Complementarian teachings also portray adherents as a minority group with all the right answers in a world that’s got it wrong. From the complementarian perspective, the world at large—seduced by feminism—has forgotten the separate and distinct roles divinely assigned to men and women. The system portrays male headship as both positive and necessary, prefers that mothers rear their children full-time and remain out of the paid workforce, and enjoys boundary policing between the genders. The main rhetorical strategy of this brand of evangelical sexism is undoubtedly a hyper-reliance on the biblical text to answer any and every question pertaining to even the most minute, innocuous aspects of our gendered lives: is it biblical for men to like to sing hymns that focus too much on love? What damage is done to a woman’s feminine beauty if she pursues a man romantically?
These are minor examples of the broader evangelical tendency to emphasize the “bible-centered” nature of the complementarian worldview as a whole. Their arguments have been most effective in more general “family values” discussions, since it’s hard to conceal how trivial it is to claim there’s a biblically-sanctioned worship lyric that godly men should enjoy singing. Still, these instances are indicative of the binary logic that governs male and female identity in complementarian circles, a logic that’s a mainstay of every community—incels included—that espouses some version of cultural sexism.
The pettiness of dividing music and dating preferences into male/female compartments is most likely not lost on the more prominent leaders of the complementarian movement. This inevitably compels them to focus most of their exegetical efforts on marriage and sexuality, and indeed these weightier topics are where conservative-leaning Christians are most eager to entertain sexist theology. Their ideas are given divine authority mainly through policing biblical interpretation, especially in their appeals to “perspicuity” or the plain meaning of a passage. This allows them to argue for the alleged autonomy of complementarian “truths” that, although conforming to historic Christian teaching, ultimately transcend church tradition in their view.
Of course, this is disingenuous—just as it is disingenuous for these neo-patriarchalists to claim that they derive support for their ideas solely from the bible and not from naturalistic fallacies. The key is to ground their belief system in some original order of nature that is, crucially, distinctly theological in character. In contemporary complementarian teaching, we are certainly seeing some flirtation with natural theology, even though those two words rarely (if ever) appear in the discourse of prominent conservative evangelical publications. Upholding God’s design for the created world is also the pretext of John Piper’s ministry Desiring God, though biblical obedience is predictably foregrounded. For literalist-leaning biblicists, every theological argument begins and ends with some proof text or scriptural mandate. By contrast, the secular context in which incel groups operate leave them with no external divine authority to justify their views; they have only their personal grievance and sense of entitlement to motivate them.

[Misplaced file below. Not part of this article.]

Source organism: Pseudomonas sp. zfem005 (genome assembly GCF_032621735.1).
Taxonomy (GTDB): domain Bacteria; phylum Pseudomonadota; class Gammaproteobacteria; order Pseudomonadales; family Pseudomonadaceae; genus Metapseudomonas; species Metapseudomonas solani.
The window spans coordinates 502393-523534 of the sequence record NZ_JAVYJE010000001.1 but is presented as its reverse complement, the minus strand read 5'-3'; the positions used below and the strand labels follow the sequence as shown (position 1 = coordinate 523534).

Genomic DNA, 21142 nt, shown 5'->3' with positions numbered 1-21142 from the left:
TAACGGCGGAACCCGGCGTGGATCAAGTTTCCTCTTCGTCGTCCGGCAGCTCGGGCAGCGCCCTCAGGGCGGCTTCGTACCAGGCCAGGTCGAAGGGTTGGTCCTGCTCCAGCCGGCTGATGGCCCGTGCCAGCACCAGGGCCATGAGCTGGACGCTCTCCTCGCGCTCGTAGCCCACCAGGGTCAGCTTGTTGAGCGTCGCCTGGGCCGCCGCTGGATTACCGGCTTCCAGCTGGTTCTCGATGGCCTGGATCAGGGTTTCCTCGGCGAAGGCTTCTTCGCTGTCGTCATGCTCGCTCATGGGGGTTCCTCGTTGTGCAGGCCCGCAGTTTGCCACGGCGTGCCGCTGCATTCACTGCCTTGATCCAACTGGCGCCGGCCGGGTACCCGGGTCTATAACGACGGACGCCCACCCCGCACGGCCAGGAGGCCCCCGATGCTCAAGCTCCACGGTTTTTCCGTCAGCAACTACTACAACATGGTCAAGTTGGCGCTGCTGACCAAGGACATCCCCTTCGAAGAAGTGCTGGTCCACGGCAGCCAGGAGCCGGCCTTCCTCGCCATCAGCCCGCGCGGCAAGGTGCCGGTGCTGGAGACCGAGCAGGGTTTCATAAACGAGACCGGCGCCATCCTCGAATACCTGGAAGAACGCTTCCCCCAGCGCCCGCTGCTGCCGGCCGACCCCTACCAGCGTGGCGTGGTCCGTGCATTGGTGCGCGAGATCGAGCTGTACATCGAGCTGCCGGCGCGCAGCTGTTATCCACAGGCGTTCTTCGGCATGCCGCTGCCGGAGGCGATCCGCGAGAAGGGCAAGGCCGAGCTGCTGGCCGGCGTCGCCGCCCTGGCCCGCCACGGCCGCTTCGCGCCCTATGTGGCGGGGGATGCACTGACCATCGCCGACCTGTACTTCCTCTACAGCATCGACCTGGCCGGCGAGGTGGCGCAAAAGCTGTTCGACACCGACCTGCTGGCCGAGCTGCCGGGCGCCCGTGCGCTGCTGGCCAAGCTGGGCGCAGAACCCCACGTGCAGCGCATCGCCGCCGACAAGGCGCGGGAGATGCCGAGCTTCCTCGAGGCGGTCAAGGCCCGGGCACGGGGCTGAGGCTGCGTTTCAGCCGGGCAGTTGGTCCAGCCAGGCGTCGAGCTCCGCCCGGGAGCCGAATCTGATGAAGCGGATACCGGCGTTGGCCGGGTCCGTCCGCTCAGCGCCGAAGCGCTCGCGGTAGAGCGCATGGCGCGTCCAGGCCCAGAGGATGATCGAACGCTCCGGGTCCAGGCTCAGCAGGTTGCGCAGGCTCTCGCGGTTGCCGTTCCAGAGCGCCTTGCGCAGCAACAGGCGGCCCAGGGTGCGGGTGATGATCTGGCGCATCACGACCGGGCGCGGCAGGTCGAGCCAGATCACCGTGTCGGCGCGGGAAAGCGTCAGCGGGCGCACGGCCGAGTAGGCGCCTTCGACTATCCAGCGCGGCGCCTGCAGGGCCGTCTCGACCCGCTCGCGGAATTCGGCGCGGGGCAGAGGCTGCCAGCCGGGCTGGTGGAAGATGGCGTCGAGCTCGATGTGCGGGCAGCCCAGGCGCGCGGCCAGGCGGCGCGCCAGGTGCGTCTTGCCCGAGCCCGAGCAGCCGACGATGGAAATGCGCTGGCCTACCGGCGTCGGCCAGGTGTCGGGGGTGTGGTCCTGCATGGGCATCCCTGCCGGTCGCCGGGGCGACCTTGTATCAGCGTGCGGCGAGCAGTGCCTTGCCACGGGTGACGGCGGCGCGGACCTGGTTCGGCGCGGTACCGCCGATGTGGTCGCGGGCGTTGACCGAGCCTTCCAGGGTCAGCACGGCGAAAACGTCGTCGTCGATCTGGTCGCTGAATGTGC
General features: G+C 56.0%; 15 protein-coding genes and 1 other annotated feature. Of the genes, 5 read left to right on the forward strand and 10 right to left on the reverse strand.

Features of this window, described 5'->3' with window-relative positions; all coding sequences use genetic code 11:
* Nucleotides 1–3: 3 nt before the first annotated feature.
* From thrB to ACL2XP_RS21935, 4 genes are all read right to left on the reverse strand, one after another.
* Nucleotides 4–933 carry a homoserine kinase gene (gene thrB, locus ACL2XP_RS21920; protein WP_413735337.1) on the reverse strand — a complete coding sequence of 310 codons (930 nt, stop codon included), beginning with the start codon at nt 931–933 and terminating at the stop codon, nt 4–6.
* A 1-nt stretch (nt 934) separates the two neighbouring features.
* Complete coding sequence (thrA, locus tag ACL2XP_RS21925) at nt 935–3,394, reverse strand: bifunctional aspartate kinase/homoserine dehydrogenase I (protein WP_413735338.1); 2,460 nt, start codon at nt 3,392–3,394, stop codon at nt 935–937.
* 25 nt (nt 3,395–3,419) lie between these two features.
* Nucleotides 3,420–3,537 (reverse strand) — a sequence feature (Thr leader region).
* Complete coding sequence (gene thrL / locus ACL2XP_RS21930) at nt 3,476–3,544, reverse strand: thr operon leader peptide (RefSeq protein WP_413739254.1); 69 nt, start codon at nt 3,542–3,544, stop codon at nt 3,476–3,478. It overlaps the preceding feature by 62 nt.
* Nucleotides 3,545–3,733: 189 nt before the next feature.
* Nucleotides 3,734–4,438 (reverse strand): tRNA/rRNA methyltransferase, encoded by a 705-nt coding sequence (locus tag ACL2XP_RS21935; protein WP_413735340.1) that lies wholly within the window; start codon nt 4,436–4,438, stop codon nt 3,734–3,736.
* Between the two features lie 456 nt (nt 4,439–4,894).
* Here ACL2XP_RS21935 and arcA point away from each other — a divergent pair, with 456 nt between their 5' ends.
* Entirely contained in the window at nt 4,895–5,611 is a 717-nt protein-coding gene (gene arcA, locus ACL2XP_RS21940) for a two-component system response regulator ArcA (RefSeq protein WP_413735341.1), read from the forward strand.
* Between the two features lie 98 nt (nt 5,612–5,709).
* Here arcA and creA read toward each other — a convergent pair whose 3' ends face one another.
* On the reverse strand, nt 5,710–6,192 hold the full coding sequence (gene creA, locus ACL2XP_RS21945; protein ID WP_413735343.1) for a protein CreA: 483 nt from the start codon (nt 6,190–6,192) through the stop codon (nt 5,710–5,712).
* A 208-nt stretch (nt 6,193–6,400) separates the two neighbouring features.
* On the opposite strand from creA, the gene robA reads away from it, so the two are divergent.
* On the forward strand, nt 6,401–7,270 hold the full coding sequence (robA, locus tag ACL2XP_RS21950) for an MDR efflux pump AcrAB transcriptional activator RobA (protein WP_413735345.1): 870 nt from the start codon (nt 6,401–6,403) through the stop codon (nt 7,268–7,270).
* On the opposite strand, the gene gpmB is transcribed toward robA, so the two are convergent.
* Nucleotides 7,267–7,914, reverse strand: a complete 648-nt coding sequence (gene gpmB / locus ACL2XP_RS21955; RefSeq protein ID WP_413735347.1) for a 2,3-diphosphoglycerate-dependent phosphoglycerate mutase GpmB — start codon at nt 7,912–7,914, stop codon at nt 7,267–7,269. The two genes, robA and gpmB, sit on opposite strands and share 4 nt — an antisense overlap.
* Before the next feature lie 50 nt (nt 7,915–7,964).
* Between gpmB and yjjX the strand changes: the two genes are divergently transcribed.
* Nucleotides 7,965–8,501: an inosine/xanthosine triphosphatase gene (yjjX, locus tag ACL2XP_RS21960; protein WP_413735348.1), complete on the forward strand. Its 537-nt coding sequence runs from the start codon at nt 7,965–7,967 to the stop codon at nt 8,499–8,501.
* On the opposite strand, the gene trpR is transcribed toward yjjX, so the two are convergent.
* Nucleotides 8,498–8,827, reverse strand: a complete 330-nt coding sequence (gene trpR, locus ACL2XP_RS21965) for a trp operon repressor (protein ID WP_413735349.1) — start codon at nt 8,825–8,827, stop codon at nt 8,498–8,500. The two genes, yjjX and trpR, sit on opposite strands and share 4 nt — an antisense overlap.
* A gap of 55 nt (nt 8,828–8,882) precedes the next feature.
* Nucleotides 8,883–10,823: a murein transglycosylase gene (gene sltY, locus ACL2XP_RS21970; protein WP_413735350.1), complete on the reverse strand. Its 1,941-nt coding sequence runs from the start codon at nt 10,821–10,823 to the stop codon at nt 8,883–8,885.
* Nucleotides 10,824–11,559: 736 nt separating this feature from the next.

In any case, it’s clear that complementarian gender teaching is much bigger than the bible: “Manhood and womanhood are the beautiful handiwork of a good and loving God,” proclaims Piper. “He designed our differences, and they are profound. They are not mere physiological prerequisites for sexual union. They go to the root of our personhood.”3 The entire premise of the “biblical manhood and womanhood” project is reclaiming a gendered relationship between men and women that is purportedly mandated by the bible but also coherent with God’s “handiwork,” i.e. the natural, created order. In reality, it perfectly conforms to the cultural vision of the relationship between men and women that has predominated in Western thinking for centuries. Similarly, incel ideology also makes its own (rather twisted and uninformed) appeals to natural law. Within these groups, a misunderstanding of human social evolution perpetuates the idea that society has undermined the ‘natural’ way of things. Like complementarians, members of the incel community have a conservative/regressive view of human history: they both believe that the better days were in the past.
Stay tuned for part two in which we will explore more parallels between complementarianism, the incel movement, and toxic masculinity.
- Terry A. Kupers, “Toxic Masculinity as a Barrier to Mental Health Treatment in Prison,” Journal of Clinical Psychology 61, no. 6 (June 2005): 714
- Aditi Natasha Kini, “How Reddit Is Used to Indoctrinate Young Men Into Becoming Misogynists,” Vice, 15 November 2017 https://www.vice.com/en_ca/article/gyj3yw/how-reddit-is-used-to-indoctrinate-young-men-into-becoming-misogynists
- “Created Male and Female by a Loving God.” Desiring God. https://www.desiringgod.org/topics/manhood-womanhood.